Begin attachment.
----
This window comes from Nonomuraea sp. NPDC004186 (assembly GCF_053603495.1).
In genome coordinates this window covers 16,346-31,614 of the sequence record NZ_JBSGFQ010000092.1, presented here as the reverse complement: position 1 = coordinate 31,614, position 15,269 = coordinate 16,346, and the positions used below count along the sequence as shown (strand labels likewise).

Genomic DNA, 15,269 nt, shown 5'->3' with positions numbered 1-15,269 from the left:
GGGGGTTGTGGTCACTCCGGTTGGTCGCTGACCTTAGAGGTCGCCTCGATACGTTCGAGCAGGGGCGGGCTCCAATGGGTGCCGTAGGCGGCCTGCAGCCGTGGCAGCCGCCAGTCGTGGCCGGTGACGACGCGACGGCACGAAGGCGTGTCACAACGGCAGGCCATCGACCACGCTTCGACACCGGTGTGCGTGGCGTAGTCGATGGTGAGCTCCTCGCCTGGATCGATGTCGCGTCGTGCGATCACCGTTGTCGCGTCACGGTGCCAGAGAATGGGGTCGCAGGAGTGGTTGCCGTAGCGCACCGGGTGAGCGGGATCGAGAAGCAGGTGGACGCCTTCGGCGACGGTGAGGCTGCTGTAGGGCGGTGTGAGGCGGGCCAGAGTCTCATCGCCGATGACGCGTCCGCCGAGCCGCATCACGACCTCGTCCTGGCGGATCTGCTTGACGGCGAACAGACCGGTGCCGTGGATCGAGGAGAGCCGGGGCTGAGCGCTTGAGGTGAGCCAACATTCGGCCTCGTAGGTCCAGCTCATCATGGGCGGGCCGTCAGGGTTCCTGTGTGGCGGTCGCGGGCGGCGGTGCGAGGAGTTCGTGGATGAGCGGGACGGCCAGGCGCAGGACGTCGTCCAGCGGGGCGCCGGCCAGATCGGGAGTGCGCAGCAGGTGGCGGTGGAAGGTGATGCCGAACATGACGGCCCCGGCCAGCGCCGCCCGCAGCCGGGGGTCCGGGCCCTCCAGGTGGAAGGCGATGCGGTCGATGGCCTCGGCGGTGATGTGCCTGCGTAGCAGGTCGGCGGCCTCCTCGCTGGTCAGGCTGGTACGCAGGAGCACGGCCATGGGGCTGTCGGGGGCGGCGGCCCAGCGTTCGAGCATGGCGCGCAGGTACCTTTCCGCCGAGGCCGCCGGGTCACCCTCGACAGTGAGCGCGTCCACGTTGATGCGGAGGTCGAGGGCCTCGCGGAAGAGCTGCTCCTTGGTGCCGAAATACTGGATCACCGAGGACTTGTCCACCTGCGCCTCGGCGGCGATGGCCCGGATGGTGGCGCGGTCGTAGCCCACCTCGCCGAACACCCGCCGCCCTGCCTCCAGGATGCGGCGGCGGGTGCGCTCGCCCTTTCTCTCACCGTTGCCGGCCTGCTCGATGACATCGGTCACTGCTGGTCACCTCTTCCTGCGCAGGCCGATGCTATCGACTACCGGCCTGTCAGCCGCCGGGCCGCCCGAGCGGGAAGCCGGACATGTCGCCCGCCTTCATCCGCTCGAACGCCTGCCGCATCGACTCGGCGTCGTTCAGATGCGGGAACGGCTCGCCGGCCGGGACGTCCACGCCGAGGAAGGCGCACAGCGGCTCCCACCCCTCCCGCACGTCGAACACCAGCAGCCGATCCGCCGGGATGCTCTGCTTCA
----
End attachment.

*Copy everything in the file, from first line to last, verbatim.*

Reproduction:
This window comes from Nonomuraea sp. NPDC004186 (assembly GCF_053603495.1).
In genome coordinates this window covers 16,346-31,614 of the sequence record NZ_JBSGFQ010000092.1, presented here as the reverse complement: position 1 = coordinate 31,614, position 15,269 = coordinate 16,346, and the positions used below count along the sequence as shown (strand labels likewise).

Genomic DNA, 15,269 nt, shown 5'->3' with positions numbered 1-15,269 from the left:
GGGGGTTGTGGTCACTCCGGTTGGTCGCTGACCTTAGAGGTCGCCTCGATACGTTCGAGCAGGGGCGGGCTCCAATGGGTGCCGTAGGCGGCCTGCAGCCGTGGCAGCCGCCAGTCGTGGCCGGTGACGACGCGACGGCACGAAGGCGTGTCACAACGGCAGGCCATCGACCACGCTTCGACACCGGTGTGCGTGGCGTAGTCGATGGTGAGCTCCTCGCCTGGATCGATGTCGCGTCGTGCGATCACCGTTGTCGCGTCACGGTGCCAGAGAATGGGGTCGCAGGAGTGGTTGCCGTAGCGCACCGGGTGAGCGGGATCGAGAAGCAGGTGGACGCCTTCGGCGACGGTGAGGCTGCTGTAGGGCGGTGTGAGGCGGGCCAGAGTCTCATCGCCGATGACGCGTCCGCCGAGCCGCATCACGACCTCGTCCTGGCGGATCTGCTTGACGGCGAACAGACCGGTGCCGTGGATCGAGGAGAGCCGGGGCTGAGCGCTTGAGGTGAGCCAACATTCGGCCTCGTAGGTCCAGCTCATCATGGGCGGGCCGTCAGGGTTCCTGTGTGGCGGTCGCGGGCGGCGGTGCGAGGAGTTCGTGGATGAGCGGGACGGCCAGGCGCAGGACGTCGTCCAGCGGGGCGCCGGCCAGATCGGGAGTGCGCAGCAGGTGGCGGTGGAAGGTGATGCCGAACATGACGGCCCCGGCCAGCGCCGCCCGCAGCCGGGGGTCCGGGCCCTCCAGGTGGAAGGCGATGCGGTCGATGGCCTCGGCGGTGATGTGCCTGCGTAGCAGGTCGGCGGCCTCCTCGCTGGTCAGGCTGGTACGCAGGAGCACGGCCATGGGGCTGTCGGGGGCGGCGGCCCAGCGTTCGAGCATGGCGCGCAGGTACCTTTCCGCCGAGGCCGCCGGGTCACCCTCGACAGTGAGCGCGTCCACGTTGATGCGGAGGTCGAGGGCCTCGCGGAAGAGCTGCTCCTTGGTGCCGAAATACTGGATCACCGAGGACTTGTCCACCTGCGCCTCGGCGGCGATGGCCCGGATGGTGGCGCGGTCGTAGCCCACCTCGCCGAACACCCGCCGCCCTGCCTCCAGGATGCGGCGGCGGGTGCGCTCGCCCTTTCTCTCACCGTTGCCGGCCTGCTCGATGACATCGGTCACTGCTGGTCACCTCTTCCTGCGCAGGCCGATGCTATCGACTACCGGCCTGTCAGCCGCCGGGCCGCCCGAGCGGGAAGCCGGACATGTCGCCCGCCTTCATCCGCTCGAACGCCTGCCGCATCGACTCGGCGTCGTTCAGATGCGGGAACGGCTCGCCGGCCGGGACGTCCACGCCGAGGAAGGCGCACAGCGGCTCCCACCCCTCCCGCACGTCGAACACCAGCAGCCGATCCGCCGGGATGCTCTGCTTCA